The duty of the teacher to transmit knowledge or cultural heritage to the future generation was an imperative. It was a sort of social obligation.
Education was imparted free of charge.
Of course there is no denying the fact that the teacher used to teach on account of his personal urge. It was his intense desire to handover the culture pattern inherited by him to the younger generation. He could refuse no properly qualified student. In ancient India the transmission of knowledge was oral and the teacher was the sole custodian of knowledge. Without his help no education was possible. The continuous transmission of the store of knowledge was possible only through the instrumentality of the teacher.
The student had to rely upon his teacher alone as there was no printed text Book in those days. That is why high reverence was shown to the teacher.
The teacher should be an ideal person and a man of high character. He should be well-grounded in his branch of knowledge.
The teacher was expected to arrange for the boarding, lodging and clothing of his students, in case they are very poor. Tolls are glaring examples of such maintenance of students by the teachers. It was a sort of moral obligation on the part of the teacher. The teacher was bound to commence the education of his pupil within a year of his coming to him. Further, the teacher was required to teach everything he knew to his disciple.
In case of his denial or refusal to transmit all the sins of the pupil are to be transferred to him.
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Teaching thus in ancient India was not a whimsical affair. The teacher could not capriciously withhold instructions from his qualified students. Profit or no profit, knowledge ought to be imparted to the deserving, gift of the greatest conceivable merit is the gift of knowledge. There were, of course, a few rational exceptions to the imperative duty to teach.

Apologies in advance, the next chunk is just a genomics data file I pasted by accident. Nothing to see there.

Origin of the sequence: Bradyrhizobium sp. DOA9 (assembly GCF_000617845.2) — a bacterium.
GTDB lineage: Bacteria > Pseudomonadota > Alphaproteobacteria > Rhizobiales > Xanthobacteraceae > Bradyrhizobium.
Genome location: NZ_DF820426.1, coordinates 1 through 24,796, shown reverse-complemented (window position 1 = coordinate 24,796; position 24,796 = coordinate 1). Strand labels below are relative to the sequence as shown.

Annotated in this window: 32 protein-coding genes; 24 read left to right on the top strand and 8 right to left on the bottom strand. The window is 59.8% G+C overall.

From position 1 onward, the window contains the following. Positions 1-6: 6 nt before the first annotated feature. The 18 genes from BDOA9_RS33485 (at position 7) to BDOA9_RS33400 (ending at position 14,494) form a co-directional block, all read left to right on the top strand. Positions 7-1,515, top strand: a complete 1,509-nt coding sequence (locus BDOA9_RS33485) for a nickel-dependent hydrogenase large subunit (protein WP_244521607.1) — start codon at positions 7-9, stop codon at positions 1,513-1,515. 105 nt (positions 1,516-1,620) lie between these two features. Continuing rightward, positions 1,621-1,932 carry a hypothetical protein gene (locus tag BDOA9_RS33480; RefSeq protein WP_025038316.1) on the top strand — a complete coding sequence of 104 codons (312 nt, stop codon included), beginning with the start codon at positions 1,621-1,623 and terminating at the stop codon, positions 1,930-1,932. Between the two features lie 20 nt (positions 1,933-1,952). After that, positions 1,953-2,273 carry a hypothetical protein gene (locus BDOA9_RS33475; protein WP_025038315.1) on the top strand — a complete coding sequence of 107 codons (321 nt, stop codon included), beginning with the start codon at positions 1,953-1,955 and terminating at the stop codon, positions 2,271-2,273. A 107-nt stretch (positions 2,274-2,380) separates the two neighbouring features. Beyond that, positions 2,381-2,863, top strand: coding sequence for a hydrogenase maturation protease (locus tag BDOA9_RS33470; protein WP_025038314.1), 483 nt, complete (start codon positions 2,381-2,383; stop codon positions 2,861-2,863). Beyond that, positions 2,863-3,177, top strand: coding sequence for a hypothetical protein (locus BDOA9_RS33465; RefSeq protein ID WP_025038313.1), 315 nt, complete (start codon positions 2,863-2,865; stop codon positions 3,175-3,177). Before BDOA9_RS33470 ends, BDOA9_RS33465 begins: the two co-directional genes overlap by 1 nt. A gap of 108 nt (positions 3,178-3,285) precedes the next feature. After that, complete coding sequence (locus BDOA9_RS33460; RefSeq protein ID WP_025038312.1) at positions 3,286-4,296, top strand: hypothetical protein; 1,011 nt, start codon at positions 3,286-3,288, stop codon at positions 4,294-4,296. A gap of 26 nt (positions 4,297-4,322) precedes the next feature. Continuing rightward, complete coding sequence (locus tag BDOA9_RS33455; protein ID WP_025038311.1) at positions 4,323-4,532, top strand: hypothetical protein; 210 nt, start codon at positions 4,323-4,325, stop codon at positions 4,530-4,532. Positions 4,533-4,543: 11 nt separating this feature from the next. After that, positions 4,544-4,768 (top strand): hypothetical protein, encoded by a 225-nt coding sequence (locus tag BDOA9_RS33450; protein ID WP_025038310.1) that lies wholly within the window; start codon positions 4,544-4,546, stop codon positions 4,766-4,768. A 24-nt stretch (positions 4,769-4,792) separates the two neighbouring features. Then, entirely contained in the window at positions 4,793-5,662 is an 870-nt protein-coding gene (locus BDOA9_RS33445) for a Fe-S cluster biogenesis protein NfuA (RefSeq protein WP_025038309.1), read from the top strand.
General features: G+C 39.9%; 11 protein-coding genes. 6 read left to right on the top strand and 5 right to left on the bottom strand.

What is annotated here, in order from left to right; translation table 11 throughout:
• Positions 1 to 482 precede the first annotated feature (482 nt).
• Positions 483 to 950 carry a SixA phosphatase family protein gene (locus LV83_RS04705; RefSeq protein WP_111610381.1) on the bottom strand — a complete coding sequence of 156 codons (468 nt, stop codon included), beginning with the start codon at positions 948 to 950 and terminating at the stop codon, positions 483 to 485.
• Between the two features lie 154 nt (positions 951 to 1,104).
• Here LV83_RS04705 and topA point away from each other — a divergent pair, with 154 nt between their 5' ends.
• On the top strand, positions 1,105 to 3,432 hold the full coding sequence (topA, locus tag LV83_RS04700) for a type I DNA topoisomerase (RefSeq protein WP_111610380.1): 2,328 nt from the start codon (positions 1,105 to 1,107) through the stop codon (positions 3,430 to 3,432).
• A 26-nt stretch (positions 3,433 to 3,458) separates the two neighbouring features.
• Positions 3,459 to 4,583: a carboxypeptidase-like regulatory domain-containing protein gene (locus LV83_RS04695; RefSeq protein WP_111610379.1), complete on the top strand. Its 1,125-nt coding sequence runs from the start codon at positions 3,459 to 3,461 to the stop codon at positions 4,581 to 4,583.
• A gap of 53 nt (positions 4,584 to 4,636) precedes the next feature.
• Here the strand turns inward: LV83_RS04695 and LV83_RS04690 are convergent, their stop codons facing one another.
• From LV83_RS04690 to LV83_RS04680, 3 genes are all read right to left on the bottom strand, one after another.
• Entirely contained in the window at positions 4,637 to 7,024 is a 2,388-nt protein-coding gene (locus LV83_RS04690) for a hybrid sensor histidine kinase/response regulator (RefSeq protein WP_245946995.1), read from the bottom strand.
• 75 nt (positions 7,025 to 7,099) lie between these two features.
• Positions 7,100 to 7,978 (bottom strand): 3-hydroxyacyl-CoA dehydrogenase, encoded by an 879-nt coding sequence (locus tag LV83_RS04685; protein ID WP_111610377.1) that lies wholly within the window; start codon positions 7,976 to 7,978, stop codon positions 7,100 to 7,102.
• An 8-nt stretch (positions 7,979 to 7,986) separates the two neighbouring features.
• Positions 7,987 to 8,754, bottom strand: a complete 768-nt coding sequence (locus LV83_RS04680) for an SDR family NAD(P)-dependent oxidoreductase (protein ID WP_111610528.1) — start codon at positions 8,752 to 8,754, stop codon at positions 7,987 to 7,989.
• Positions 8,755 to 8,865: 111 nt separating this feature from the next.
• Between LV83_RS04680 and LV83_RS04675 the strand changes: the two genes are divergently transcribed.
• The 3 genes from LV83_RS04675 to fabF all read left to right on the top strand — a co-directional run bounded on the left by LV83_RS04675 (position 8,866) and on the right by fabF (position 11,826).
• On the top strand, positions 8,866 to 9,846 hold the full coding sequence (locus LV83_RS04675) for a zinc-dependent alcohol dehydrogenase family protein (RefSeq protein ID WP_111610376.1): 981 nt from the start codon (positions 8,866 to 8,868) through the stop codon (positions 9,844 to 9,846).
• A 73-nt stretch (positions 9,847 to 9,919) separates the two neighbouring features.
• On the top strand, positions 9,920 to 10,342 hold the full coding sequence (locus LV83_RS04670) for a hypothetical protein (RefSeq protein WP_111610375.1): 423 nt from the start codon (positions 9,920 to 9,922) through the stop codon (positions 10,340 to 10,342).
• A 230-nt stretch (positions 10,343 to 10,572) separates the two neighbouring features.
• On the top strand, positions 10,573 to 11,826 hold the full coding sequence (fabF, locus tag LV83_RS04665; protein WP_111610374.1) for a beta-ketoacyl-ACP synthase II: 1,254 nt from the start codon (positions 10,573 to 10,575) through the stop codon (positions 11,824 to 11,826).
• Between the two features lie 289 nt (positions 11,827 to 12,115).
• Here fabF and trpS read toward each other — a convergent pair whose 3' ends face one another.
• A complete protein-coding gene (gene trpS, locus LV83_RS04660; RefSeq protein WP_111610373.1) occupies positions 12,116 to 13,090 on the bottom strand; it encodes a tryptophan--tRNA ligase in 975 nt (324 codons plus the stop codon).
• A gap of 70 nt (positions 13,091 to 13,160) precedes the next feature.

Persons who were morally unfit or inferior to receive education were not to be admitted as a student.
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A great emphasis was laid on moral qualification of the students in as much as instruction in sacred texts was a moral affair. As we have already mentioned the teaching in ancient India was not regarded as a means of livelihood. If a teacher could stipulate fees from his pupil then he was regarded as the most impure person. If instructions were imparted for fixed fees, it is said in the Puranas both the teacher and the pupil would go to hell.
Acceptance of any material object was regarded as a sin. Thus it is evident that the relation between the teacher and the taught was based upon mutual esteem and regard, not on any financial consideration. In India today, our national Government is trying to make education primary and secondary free of charges. Of course the teacher has the liberty to refuse it.
Of course, the rich guardians were prevented from taking advantage of their position to gratify the teacher. Poor students who were unable to pay any honorarium used to do household work including various types of manual works such as fetching of water, collecting of woods from the jungles for sacred fire Agni. Hence the poorest of the poor could get education from the teacher.
The ancient educational theory and practice prohibited the teacher from charging any fixed scale of fees from his students. The teacher in ancient India, therefore, had no fixed income.
Thus the relationship between the teacher and the pupil was regarded as filial in character both by Hindu and Buddhist thinkers.